New research is giving scientists more insight into the far-reaching and long-lasting harms of domestic violence to the children who grow up around it. And brain imaging in infants shows that exposure to domestic violence – even as they are sleeping, or in utero – can reduce parts of the brain, change its overall structure and affect the way its circuits work together. In other public health news: autism, aggression, bone density, and exercise.
Latrelle Huff says her twins were conceived by rape. Now she blames domestic violence for her children’s health problems. The Georgia woman says she had been in an abusive, on-and-off relationship for six years when she became pregnant. While pregnant, she says, the conflict continued. Huff spent 25 of 37 weeks on bed rest, she says, due in part to rectal bleeding her doctors said was caused by stress. (O’Donnell and Quarshie, 1/29)
Susan Wallitsch is the primary caregiver for her 27-year-old son Frank, who is autistic and functionally nonverbal. A few years ago, when she had a health crisis and was temporarily unable to care for him, the solutions she found were limited — and troubling. She could look for a group home — but most have long waiting lists and would likely not accept Frank because he has behavior problems. (Bahrampour, 1/29)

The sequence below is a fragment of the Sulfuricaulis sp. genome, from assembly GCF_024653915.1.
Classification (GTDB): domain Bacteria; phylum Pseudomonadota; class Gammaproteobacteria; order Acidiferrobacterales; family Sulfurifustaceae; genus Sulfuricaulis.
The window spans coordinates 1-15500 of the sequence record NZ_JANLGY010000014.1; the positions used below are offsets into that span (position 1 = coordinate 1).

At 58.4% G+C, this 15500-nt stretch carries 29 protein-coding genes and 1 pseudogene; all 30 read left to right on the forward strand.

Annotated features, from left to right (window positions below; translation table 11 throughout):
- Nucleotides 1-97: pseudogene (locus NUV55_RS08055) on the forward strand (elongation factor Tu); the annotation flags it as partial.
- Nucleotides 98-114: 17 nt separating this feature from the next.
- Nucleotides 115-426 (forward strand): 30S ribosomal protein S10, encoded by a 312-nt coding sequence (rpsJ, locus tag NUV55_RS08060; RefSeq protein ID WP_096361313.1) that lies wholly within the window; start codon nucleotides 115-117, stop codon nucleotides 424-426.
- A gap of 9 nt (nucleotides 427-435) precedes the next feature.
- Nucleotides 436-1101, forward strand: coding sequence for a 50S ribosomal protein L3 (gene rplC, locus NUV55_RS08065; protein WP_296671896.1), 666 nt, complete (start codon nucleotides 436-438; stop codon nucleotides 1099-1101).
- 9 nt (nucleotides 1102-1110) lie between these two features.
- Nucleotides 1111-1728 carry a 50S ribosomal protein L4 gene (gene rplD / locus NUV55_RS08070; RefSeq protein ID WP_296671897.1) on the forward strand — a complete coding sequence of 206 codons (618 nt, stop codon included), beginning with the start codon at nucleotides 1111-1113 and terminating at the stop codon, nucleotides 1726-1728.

For comedian Lewis Black, anger is a job. Black is famous for his rants about stuff he finds annoying or unfair or just plain infuriating. Onstage, he often looks ready for a fight. He leans forward. He shouts. He stabs the air with an index finger, or a middle finger. To a scientist, Black looks a lot like a belligerent dog, or an irritated gerbil. (Hamilton, 1/29)
Could competitive cyclists be putting their bone health at risk? A disquieting new study of bone density in elite cyclists and runners suggests that the answer might be yes. The study found that the cyclists, both male and female, had thinner bones than the runners, even though all of the athletes were young, healthy and enviably fit, and many of the cyclists lifted weights. (Reynolds, 1/30)
It takes moxie to flip an unhealthy lifestyle to a healthy one — particularly for folks over 60. Most baby boomers approach retirement age unwilling to follow basic healthy lifestyle goals established by the American Heart Association, said Dr. Dana King, professor and chairman of the department of family medicine at West Virginia University, referencing his university’s 2017 study comparing the healthy lifestyle rates of retired late-middle-aged adults with rates among those still working. (Horovitz, 1/30)
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